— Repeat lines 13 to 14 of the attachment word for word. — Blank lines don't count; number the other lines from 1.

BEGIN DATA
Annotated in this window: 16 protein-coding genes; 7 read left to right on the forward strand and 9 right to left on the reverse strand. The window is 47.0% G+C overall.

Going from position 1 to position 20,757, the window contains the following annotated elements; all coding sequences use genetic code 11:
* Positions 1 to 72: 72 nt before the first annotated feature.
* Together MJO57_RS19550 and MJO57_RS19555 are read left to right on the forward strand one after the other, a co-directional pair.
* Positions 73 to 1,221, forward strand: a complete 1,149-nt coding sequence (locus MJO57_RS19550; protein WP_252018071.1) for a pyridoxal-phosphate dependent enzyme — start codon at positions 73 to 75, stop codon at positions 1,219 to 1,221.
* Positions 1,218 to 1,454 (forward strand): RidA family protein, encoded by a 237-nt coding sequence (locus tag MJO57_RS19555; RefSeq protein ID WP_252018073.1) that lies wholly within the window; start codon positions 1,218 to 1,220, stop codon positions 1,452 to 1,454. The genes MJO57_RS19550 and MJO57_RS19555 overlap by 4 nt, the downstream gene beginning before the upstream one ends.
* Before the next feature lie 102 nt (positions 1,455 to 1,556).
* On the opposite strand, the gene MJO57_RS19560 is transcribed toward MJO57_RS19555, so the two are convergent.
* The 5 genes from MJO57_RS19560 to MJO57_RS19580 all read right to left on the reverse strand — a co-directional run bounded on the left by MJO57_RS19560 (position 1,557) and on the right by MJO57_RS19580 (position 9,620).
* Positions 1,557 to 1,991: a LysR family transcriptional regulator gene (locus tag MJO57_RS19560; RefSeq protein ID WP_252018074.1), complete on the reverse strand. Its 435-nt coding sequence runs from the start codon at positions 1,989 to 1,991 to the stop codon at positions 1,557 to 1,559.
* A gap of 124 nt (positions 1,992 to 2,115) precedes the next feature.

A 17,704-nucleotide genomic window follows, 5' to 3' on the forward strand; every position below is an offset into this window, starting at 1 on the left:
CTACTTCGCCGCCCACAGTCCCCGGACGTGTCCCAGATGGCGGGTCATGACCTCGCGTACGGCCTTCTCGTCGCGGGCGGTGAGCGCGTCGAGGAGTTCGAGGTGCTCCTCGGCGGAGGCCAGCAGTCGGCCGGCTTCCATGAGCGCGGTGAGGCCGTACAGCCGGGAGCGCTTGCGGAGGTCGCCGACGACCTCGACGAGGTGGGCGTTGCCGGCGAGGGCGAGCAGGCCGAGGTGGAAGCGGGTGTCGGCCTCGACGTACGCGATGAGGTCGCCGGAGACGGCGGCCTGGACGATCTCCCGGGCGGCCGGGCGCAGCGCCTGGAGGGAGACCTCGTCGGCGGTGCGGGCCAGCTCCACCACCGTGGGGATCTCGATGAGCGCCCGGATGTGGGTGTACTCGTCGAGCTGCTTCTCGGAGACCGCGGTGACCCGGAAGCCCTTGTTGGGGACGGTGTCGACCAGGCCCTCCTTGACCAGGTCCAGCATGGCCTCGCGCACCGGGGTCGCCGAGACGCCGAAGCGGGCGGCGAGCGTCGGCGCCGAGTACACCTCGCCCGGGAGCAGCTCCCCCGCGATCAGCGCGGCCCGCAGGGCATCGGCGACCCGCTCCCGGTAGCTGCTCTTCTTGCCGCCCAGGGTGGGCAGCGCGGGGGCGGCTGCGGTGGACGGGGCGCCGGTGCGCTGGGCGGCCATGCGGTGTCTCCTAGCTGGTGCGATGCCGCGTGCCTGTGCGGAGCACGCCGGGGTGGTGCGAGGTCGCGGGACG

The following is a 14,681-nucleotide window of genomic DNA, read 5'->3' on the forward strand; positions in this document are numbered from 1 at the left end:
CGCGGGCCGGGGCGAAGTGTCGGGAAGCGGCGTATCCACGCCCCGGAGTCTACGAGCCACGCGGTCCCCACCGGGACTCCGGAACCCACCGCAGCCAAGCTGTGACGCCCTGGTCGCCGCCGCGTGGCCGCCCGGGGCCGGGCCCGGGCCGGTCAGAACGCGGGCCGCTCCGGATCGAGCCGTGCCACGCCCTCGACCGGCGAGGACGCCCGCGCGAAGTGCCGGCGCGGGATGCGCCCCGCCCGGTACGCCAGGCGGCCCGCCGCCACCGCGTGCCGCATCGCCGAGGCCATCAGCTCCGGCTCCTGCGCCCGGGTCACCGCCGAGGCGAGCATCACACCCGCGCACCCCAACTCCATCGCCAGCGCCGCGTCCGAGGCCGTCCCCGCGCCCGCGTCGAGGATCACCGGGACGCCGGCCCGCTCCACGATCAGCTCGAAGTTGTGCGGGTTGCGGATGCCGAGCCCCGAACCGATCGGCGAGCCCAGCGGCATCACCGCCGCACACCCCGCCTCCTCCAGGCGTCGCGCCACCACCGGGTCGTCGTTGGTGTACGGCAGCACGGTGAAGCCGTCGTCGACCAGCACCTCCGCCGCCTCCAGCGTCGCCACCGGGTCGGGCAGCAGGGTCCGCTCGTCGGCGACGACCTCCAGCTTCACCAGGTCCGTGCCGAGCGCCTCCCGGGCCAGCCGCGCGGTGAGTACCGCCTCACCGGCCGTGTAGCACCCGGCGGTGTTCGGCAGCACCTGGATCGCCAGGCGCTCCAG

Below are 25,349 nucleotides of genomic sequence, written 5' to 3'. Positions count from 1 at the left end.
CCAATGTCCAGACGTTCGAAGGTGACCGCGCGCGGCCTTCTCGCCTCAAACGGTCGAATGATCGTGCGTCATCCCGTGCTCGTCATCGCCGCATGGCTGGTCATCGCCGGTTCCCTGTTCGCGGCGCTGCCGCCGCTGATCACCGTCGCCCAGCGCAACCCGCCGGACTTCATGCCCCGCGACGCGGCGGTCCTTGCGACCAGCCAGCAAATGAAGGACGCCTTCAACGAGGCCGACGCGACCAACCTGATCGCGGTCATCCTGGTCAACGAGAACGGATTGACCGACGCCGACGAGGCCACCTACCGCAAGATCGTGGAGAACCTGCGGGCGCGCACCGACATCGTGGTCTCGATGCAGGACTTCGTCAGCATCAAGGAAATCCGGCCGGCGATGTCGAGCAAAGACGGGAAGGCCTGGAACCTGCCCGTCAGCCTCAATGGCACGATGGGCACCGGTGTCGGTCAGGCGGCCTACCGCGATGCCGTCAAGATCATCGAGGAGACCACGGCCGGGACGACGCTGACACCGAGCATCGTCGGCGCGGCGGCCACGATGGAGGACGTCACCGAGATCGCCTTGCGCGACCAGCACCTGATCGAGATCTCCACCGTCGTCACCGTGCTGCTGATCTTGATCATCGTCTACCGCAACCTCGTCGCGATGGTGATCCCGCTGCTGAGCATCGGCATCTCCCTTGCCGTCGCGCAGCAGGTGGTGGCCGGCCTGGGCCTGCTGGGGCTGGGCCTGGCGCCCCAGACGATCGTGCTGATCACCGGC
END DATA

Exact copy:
CTACTTCGCCGCCCACAGTCCCCGGACGTGTCCCAGATGGCGGGTCATGACCTCGCGTACGGCCTTCTCGTCGCGGGCGGTGAGCGCGTCGAGGAGTTCGAGGTGCTCCTCGGCGGAGGCCAGCAGTCGGCCGGCTTCCATGAGCGCGGTGAGGCCGTACAGCCGGGAGCGCTTGCGGAGGTCGCCGACGACCTCGACGAGGTGGGCGTTGCCGGCGAGGGCGAGCAGGCCGAGGTGGAAGCGGGTGTCGGCCTCGACGTACGCGATGAGGTCGCCGGAGACGGCGGCCTGGACGATCTCCCGGGCGGCCGGGCGCAGCGCCTGGAGGGAGACCTCGTCGGCGGTGCGGGCCAGCTCCACCACCGTGGGGATCTCGATGAGCGCCCGGATGTGGGTGTACTCGTCGAGCTGCTTCTCGGAGACCGCGGTGACCCGGAAGCCCTTGTTGGGGACGGTGTCGACCAGGCCCTCCTTGACCAGGTCCAGCATGGCCTCGCGCACCGGGGTCGCCGAGACGCCGAAGCGGGCGGCGAGCGTCGGCGCCGAGTACACCTCGCCCGGGAGCAGCTCCCCCGCGATCAGCGCGGCCCGCAGGGCATCGGCGACCCGCTCCCGGTAGCTGCTCTTCTTGCCGCCCAGGGTGGGCAGCGCGGGGGCGGCTGCGGTGGACGGGGCGCCGGTGCGCTGGGCGGCCATGCGGTGTCTCCTAGCTGGTGCGATGCCGCGTGCCTGTGCGGAGCACGCCGGGGTGGTGCGAGGTCGCGGGACG

The following is a 14,681-nucleotide window of genomic DNA, read 5'->3' on the forward strand; positions in this document are numbered from 1 at the left end: